1. I would suggest that one reason Indiana residents don’t get out to vote is because it is difficult. Think of a young mother with kids. She has to get the kids off to daycare by 6 or 6:30 and then to work before 8. The trip home requires her to pick up the kids by 5 and then get home to take care of those kids she has been away from all day. Where is the time to vote with a restrictive window of 6 a to 6 p? What about the people who have trouble getting an ID because they don’t have a copy of their birth certificate; what about the people that don’t know where they vote or have a way to get there? And early voting, absentee; forget it. Most counties requires you show up in person at the clerk’s office between the hours of 8 and 4. Mitch Daniels was the architect of the “make it hard for them to vote,” and the fruits of his labor are evident. People don’t vote in Indiana don’t vote because it is too hard, and the GOP is perfectly fine with that.

  2. I wonder if paradoxical oligarchy is self sustaining or even worse self feeding. That as the performance of government declines and the burdens of governmental incompetence accrue to the people the people get more apathetic about their ability to do anything about anything.

    Or perhaps the effects of the misleading information funded by oligarchs is cumulative.

    If either is true our republic is in danger of revolution.

  3. Perhaps I ended that too soon. As democracy fails to solve the problem of elected representative incompetence the burdens and therefore pressures on the middle class grow until voting is no longer considered a solution.

    Another problem for Democrats. Hillary wins but we continue to elect another do nothing sensible Congress. Therefore the pressure on the middle class increases as climate change and the self inflicted suicide of capitalism beat us up and congress continues to deny. The revolution could easily be blamed by the oligarchs buying culture on Democrats and use their failure to launch more elective success.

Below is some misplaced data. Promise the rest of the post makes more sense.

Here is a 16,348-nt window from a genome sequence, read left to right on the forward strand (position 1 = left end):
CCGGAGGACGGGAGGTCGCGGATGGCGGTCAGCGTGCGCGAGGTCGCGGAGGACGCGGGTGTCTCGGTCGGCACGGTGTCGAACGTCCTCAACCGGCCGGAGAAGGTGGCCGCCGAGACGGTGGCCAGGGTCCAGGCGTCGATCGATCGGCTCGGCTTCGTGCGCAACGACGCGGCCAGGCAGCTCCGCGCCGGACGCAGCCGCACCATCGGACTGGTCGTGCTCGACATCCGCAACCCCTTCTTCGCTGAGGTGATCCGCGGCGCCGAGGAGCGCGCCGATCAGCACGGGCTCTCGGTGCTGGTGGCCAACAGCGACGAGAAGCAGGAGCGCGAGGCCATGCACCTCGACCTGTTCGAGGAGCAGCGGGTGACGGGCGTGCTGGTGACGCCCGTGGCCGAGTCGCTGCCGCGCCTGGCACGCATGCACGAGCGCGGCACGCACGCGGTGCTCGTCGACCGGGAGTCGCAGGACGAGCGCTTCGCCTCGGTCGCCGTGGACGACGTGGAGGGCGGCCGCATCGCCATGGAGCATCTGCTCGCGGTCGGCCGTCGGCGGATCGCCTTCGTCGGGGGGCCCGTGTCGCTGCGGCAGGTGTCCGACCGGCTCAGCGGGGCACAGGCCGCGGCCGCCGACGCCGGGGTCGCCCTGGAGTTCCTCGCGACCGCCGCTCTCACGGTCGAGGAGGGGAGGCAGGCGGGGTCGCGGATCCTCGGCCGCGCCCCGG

4. Theresa; it is difficult for many to get out to vote BUT…with 1-5 children I managed to get out to vote every election since 1958 when I became 21 years old. When I was a stay-at-home Mom and later when I worked full time. I am now 78, deaf, disabled and drive a 19 year old car – I can’t wait to get to the polls tomorrow morning to cast my vote in the Primary Election. It can be done; so it takes a little or a lot of effort, just DO IT. I voted when I lived in Las Vegas, Nevada, and when I lived in Port Richey, Florida. I tracked candidates and researched information to make my decisions regarding candidates. I have said before and will say again at this time that I deeply resent the GOP becoming the enemy of the general public, in the state of Indiana and on the national level, forcing me to vote straight Democratic ticket rather than selecting candidates by their campaign platforms and their history. Those who are qualified candidates in the Republican party will follow party guidelnes if elected and force us deeper into the lowering economy…except for Wall Street and the 1%. Read the article this morning in the Star regading the lack of awareness in this state of President Obama’s program to prevent foreclosure on homes which has been bypassed by Indiana for the most part.